flour, dip it into the batter, and then place it into the oil. In some cases, I stitched
close the opening in the chile with toothpicks, but it didn’t
seem to really help that much. You don’t want to crowd
these things in the oil. And when one side is golden,
flip it over and cook it until all sides are nice
and lightly browned. Then, remove and let it drain on
a wire rack or on brown paper. If you want to keep
these warm as you go, stick them into a
250-degree oven. Go through this
process repeatedly, and while you’re doing
so, think about all of the aspects of Frida’s
work that we have not discussed here. And go back and look
at images of her work, because there’s
really so much there. Her paintings are rich and
compelling and disturbing, and have immeasurable
depths to plumb. The texture and history
and vibrancy of her work was echoed in the life she
built up around herself. You’ll have plenty
of time to do this while you fry all of your
chiles, or at least all of the ones that have
the structural integrity to make the trip. Here, you try but fail
to resist the urge to mention that Frida
herself didn’t really have the structural integrity
to make the trip of life, but she did so anyway,
and with aplomb. We pulled the plantains when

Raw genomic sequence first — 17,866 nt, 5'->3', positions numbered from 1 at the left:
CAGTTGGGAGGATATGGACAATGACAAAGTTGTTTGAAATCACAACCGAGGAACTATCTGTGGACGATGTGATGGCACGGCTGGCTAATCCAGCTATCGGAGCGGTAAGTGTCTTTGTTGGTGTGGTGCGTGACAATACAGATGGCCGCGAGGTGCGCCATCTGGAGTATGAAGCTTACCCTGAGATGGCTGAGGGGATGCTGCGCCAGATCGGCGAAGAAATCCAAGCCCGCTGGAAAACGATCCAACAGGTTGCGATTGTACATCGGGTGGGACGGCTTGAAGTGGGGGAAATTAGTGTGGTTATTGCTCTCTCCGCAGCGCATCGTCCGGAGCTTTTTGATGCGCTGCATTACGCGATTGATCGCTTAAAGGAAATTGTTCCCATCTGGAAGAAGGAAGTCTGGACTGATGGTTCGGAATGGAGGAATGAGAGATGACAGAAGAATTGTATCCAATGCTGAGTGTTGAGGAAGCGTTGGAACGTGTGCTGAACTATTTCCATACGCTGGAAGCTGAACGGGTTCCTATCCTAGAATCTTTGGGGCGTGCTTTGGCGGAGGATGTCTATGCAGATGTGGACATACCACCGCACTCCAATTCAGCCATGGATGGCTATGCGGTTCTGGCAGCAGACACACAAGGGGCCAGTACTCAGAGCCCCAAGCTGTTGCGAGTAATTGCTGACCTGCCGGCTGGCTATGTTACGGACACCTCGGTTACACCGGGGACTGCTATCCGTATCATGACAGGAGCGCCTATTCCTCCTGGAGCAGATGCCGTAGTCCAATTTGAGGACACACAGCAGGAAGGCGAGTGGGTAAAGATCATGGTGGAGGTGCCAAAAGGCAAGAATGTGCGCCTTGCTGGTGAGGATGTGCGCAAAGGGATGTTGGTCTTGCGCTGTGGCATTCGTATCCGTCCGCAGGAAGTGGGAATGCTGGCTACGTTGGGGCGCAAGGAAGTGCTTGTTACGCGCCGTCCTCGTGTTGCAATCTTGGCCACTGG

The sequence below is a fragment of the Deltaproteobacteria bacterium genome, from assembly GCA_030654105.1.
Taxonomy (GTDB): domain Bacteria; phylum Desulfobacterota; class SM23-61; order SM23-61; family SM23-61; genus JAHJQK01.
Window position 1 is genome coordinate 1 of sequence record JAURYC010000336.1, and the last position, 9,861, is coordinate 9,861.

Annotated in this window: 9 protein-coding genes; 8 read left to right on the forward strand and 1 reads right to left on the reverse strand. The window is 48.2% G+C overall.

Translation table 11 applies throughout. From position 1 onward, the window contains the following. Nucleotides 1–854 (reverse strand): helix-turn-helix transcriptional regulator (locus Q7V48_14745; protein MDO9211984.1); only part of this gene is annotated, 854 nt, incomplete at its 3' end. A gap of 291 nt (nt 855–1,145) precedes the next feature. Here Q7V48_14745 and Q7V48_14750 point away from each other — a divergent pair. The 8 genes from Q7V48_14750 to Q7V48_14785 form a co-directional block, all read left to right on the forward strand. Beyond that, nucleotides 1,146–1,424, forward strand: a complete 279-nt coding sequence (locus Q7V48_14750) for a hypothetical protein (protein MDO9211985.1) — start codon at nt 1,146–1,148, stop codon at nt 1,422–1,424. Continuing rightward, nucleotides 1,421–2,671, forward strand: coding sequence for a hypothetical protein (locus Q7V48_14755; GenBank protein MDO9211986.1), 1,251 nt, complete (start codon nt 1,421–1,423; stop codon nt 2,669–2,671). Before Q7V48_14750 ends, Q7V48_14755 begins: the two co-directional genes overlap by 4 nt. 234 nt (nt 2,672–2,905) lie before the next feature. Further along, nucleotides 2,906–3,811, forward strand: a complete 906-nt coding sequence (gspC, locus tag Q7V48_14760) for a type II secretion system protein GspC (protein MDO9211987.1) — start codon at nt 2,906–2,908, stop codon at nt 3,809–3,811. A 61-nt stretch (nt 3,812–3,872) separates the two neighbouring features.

they were nice and golden too. It’s time to assemble
the nopales salad. And we’ll add our not too
slippery strips to our onion mixture and toss together. Because of our tomato
error, we decided to add some avocado instead. Is there anything that’s
not better with avocado? Finally, we’re ready to plate. After discarding the celery from
the rice, we put it in a bowl, placed the plantains on
top, and served it up. Then, onto the plate
goes some tomato sauce. I just can’t call this a broth. A chile and a little more
sauce on top of that. On goes the nopales salad,
a little plate cleanup, and we’re good to go. Wait, after all
of this hard work, we definitely deserve a
little tequila, right? Did you know that one
of Frida’s parrots was trained to squawk,
“No me pasa la cruda,” or “I can’t get over
this hangover,”? It’s really terrible. Awful. Never make this. Just kidding! It’s super good. You should make this and have
a day of the long table cloths and share it with your friends
and family as Frida would have. And to close, I shall invoke
one of the last paintings Frida ever made, “Viva la Vida.” This episode is
supported, in part, by viewers like you
through Patreon, a subscription-based
platform that allows you to support the
creators you like in the form of a monthly donation. Special thanks to
our grand master of the arts, Indianapolis
Homes Realty. [MUSIC PLAYING]

Dereck Turner